Service in Sandwell to mark the 80th anniversary of D-Day

On Thursday 6 June, Sandwell will commemorate the heroes of D-Day on the 80th anniversary of the historic Normandy landings.


The service, which is open to everyone wishing to pay their respects, will be held outside Sandwell Council House, Freeth Street, Oldbury from 11am – 11.30am. It will include a flag-raising and a minute’s silence, with light refreshments served afterwards. Attendees are requested to be outside the Council House by 10.45am.

The Royal British Legion has worked closely with Sandwell Council to organise this event. Anyone is welcome to continue on to Oldbury British Legion in Windsor Road after the service and refreshments have finished at the Council House.

A number of servicemen from Sandwell saw action on D-Day, which marked the beginning of the liberation of Western Europe from Nazi control. Among them was Smethwick-born Lieutenant Den Brotheridge who is widely recognised to be the first Allied serviceman to have been killed by enemy action on D-Day.

As part of the Ox and Bucks Light Infantry, Lieutenant Brotheridge led his platoon in ‘Operation Deadstick’.

By landing gliders close to bridges in Normandy, this operation aimed to capture them from the Germans, preventing the enemy tanks from reaching the Normandy beaches and, therefore, the Allied soldiers landing there.

The operation was a success, and the bridges were taken. However, in leading his platoon across Pegasus Bridge, Lieutenant Brotheridge was hit by enemy fire and died soon afterwards.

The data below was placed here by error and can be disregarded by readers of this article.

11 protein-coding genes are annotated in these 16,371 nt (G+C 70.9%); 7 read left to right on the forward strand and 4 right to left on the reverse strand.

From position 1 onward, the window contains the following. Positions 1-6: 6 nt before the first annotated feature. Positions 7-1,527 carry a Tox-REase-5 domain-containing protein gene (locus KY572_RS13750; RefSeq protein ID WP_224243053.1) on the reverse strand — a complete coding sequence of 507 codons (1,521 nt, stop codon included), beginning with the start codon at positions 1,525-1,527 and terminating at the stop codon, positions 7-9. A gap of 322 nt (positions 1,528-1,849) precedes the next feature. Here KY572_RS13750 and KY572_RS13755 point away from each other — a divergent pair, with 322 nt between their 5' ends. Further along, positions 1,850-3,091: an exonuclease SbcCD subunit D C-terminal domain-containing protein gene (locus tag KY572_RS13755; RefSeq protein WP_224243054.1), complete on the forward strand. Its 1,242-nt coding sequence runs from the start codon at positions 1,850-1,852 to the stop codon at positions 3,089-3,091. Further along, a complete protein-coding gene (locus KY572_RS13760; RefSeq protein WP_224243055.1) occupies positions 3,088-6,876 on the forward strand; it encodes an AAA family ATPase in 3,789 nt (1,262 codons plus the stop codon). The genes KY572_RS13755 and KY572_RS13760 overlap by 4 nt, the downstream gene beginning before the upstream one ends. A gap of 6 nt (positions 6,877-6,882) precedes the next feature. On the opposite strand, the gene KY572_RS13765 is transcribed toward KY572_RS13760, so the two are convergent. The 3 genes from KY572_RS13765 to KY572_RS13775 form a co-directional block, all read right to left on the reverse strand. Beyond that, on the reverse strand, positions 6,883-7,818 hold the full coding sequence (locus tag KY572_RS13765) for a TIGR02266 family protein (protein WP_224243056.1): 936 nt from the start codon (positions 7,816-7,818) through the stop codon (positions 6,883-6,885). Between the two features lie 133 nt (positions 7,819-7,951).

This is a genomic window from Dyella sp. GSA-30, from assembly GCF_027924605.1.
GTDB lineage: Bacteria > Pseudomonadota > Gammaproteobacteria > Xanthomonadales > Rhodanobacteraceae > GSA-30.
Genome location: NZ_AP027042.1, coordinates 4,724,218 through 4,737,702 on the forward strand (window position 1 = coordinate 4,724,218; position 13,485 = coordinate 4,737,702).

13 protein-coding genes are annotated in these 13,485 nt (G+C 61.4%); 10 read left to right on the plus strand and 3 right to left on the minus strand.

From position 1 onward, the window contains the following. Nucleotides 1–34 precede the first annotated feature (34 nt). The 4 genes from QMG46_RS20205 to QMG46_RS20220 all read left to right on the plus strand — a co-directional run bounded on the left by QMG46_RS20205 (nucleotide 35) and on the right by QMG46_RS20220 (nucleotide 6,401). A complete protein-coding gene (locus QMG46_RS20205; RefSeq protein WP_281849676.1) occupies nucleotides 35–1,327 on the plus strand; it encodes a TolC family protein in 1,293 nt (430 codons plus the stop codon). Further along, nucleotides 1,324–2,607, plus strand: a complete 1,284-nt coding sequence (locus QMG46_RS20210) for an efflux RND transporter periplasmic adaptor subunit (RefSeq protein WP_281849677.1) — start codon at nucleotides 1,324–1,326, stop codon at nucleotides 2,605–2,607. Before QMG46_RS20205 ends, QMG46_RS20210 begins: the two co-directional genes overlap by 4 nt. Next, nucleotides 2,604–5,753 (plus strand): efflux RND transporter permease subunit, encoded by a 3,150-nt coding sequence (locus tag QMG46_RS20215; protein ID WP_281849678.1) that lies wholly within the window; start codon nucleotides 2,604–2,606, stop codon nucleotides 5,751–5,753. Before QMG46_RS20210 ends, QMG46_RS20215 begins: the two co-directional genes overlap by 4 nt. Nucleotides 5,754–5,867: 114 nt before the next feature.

Lieutenant Brotheridge’s daughter, Margaret, was born three weeks after his death. She said: “I hope the D-Day anniversary commemorations and the stories of servicemen like my father will make a difference. It is important that we think about what happened on D-Day and to feel proud of what my father’s generation did and their commitment to freedom for Europe.

“So many people lost their lives and many of the soldiers who came back wouldn’t talk about what happened there, so we need to make sure that their stories are told now and for future generations.”

There is a commemorative plaque to Lieutenant Brotheridge at Smethwick Council House.

Councillor Syeda Khatun MBE, Mayor of Sandwell, said: “Stories like Lieutenant Brotheridge’s really show how much our armed forces gave up in the fight to liberate Europe from Nazi tyranny. It is important on the 80th anniversary of D-Day to remember these sacrifices.

“I am proud to join the Royal British Legion and Sandwell families in marking this historic occasion.”

An article about Lieutenant Brotheridge from The Smethwick Telephone newspaper from 1944 is stored at Sandwell Archives, based at Smethwick Library, and is available to view upon request during Sandwell Archives opening hours.


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